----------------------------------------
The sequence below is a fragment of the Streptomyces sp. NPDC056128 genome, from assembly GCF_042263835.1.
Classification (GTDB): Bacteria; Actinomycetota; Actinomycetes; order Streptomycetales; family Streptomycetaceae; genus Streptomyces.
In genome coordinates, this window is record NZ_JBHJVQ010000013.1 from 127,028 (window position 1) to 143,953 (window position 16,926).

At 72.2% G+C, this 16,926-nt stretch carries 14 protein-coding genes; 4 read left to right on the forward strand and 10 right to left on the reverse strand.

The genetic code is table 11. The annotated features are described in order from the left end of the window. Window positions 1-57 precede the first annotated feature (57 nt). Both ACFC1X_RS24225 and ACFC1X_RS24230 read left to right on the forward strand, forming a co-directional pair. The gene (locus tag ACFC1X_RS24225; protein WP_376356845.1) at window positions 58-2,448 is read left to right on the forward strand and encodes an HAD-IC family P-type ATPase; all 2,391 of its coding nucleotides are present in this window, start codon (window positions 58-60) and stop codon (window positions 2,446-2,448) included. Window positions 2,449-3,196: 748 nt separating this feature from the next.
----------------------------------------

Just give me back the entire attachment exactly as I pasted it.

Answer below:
The sequence below is a fragment of the Streptomyces sp. NPDC056128 genome, from assembly GCF_042263835.1.
Classification (GTDB): Bacteria; Actinomycetota; Actinomycetes; order Streptomycetales; family Streptomycetaceae; genus Streptomyces.
In genome coordinates, this window is record NZ_JBHJVQ010000013.1 from 127,028 (window position 1) to 143,953 (window position 16,926).

At 72.2% G+C, this 16,926-nt stretch carries 14 protein-coding genes; 4 read left to right on the forward strand and 10 right to left on the reverse strand.

The genetic code is table 11. The annotated features are described in order from the left end of the window. Window positions 1-57 precede the first annotated feature (57 nt). Both ACFC1X_RS24225 and ACFC1X_RS24230 read left to right on the forward strand, forming a co-directional pair. The gene (locus tag ACFC1X_RS24225; protein WP_376356845.1) at window positions 58-2,448 is read left to right on the forward strand and encodes an HAD-IC family P-type ATPase; all 2,391 of its coding nucleotides are present in this window, start codon (window positions 58-60) and stop codon (window positions 2,446-2,448) included. Window positions 2,449-3,196: 748 nt separating this feature from the next.